What have you been up to since the last single was released? Have you been keeping busy?

Cameron: “I am a student so I have just been doing online classes, which are terrible. I hope I am able to attend in-person classes next year. Apart from that, I have been buying stupid stuff off the internet.”
Jamie: “Same as Cameron really, been back being a student. At college this year and hoping to go to university in September. Been doing a lot of reading, watching films, and writing tunes when I should be studying.
Calum: “I have been in a very fortunate position to have still been working full time throughout the pandemic, so that has kept me relatively busy. Besides that, I have spent stupid amounts of time and money researching my family tree out of curiosity.
Cameron: “Turns out they’re far the Bloo Toon – thankfully nae the Broch.”

Can you tell us a wee bit about what you guys have been listening to since the last single?

Robbie: “The new Shame album, Arlo Parks, Pizza Crunch, and a lot of Scottish Folk.”
Cameron: “Almost exclusively country and rockabilly after a friend lent me a compilation CD(!) someone had given him. I think I may buy a Stetson off the internet.”
Jamie: “A lot of Shame and Fontaines D.C., had a month where I was obsessed with the Beach Boys after watching Love and Mercy. Recently a lot of Pavement and Bruce Springsteen.”
Calum: “A bit of everything really, but mainly this week I have been listening to local Edinburgh band Cameo Habitat, who are really good. I have also been listening to my two favourite bands of all time, The Drums and The Brian Jonestown Massacre.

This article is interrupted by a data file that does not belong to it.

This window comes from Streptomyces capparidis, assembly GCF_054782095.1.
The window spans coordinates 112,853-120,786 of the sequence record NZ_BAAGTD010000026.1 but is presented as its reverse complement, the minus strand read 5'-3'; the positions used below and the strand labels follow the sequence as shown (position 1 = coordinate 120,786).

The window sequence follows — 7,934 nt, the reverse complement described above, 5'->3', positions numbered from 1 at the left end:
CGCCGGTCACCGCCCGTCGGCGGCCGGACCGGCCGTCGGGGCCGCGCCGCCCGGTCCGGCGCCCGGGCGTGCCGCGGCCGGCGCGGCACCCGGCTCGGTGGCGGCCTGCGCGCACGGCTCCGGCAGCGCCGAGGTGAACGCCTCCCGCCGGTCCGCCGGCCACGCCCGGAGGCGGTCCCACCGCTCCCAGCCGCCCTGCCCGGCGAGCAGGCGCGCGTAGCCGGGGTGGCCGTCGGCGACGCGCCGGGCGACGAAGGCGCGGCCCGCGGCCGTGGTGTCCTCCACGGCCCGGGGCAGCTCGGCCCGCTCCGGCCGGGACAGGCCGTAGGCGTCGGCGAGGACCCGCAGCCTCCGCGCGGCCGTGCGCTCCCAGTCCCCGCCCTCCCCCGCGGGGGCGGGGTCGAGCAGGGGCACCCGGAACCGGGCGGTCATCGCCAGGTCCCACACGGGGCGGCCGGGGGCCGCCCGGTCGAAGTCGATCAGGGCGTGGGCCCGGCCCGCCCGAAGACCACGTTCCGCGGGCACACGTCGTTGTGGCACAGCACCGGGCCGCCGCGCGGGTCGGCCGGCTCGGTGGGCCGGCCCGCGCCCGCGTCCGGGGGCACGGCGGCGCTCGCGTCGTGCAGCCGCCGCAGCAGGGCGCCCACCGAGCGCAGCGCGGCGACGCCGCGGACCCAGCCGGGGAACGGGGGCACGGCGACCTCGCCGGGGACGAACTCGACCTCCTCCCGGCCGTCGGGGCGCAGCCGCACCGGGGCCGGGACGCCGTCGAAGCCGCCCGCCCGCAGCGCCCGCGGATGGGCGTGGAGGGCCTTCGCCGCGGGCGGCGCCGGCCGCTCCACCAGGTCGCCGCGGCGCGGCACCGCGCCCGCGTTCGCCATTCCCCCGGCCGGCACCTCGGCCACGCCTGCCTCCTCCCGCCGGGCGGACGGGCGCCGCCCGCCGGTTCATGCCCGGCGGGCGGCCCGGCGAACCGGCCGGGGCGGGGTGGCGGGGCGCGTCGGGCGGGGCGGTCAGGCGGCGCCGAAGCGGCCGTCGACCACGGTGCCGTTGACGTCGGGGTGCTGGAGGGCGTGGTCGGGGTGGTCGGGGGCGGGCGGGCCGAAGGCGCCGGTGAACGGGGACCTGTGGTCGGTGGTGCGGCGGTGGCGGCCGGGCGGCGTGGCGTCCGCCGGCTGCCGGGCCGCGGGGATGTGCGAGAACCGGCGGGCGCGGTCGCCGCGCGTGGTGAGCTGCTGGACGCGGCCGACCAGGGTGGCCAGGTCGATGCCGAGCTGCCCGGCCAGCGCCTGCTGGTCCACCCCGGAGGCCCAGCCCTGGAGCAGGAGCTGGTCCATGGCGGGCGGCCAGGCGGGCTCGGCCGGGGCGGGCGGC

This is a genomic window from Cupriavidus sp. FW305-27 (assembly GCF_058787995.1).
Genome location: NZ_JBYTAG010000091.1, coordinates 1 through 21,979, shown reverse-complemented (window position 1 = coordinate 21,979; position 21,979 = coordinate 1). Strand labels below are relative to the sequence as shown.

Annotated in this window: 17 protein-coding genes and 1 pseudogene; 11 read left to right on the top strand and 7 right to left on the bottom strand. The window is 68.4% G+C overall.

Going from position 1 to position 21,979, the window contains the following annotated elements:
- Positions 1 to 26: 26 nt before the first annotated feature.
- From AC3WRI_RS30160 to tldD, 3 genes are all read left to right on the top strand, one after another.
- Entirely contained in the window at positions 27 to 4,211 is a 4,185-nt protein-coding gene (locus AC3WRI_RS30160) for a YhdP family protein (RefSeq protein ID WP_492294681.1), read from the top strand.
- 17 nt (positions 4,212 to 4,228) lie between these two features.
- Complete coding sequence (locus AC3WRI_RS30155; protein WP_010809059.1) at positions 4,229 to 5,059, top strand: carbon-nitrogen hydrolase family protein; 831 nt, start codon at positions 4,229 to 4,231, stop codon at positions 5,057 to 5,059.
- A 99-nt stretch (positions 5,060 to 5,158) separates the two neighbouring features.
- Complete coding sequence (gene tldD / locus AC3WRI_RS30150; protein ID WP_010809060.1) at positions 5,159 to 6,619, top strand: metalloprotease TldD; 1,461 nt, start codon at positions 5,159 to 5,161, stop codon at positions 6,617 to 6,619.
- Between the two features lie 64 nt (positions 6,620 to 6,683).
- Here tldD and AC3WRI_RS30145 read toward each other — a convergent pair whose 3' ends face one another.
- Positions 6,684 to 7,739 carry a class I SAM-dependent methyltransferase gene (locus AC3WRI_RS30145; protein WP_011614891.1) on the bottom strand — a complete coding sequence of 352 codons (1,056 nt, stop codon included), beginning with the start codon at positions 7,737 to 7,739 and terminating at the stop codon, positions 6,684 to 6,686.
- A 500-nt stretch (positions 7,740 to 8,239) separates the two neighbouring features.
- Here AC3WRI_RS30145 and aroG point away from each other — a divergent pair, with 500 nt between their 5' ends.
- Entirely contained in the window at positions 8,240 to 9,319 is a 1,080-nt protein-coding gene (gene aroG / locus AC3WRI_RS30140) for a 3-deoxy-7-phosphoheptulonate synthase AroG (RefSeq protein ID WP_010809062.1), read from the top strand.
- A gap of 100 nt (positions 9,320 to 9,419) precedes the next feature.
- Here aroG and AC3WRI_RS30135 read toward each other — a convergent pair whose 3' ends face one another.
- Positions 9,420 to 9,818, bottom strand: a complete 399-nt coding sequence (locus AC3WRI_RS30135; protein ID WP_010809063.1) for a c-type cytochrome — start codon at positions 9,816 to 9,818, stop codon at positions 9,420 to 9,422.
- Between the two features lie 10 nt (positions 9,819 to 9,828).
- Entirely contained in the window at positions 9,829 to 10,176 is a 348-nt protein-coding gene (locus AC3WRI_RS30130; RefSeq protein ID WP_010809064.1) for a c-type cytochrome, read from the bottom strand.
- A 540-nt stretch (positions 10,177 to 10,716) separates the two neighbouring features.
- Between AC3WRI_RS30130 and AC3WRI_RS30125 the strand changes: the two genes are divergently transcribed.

What artists have you taken inspiration from for ‘Southern Eyes’ 

Robbie: “There was definitely a Fontaines D.C. inspiration going on when the song was written. I really wanted it to have this insanely powerful swirling drum pattern that didn’t stop from the very start. The wall-to-wall guitars were influenced by listening to a lot of Cocteau Twins.
Jamie: “For me lyrically, it has been Stiff Little Fingers and Manic Street Preachers. I think there is a lot of Suede in the music too.

Why have you chosen ‘Southern Eyes’ as the title of the track?

Jamie: “It was just a phrase that came out when I was initially singing the melody over the track Robbie had sent me, I think it rolls off the tongue nicely and is a bit ambiguous.”

What can we expect following the release of the single?

Robbie: “We will be releasing a four-track EP in May, a rollercoaster of our best material yet, chock full of drama, angst, cynicism and some hopefulness for good measure.”
Cameron: “I’ll probably end up doing another donk remix of one of our songs.
Jamie: “We’ve got a lot of new stuff we will hopefully be able to start working on if the lockdown restrictions drop.
Calum: “As Robbie said, there will be a four-track EP release to follow the single, but we are always working on new tunes and ideas so I have no doubt in my mind that there will be further releases later in the year as well.


Andy Lawrence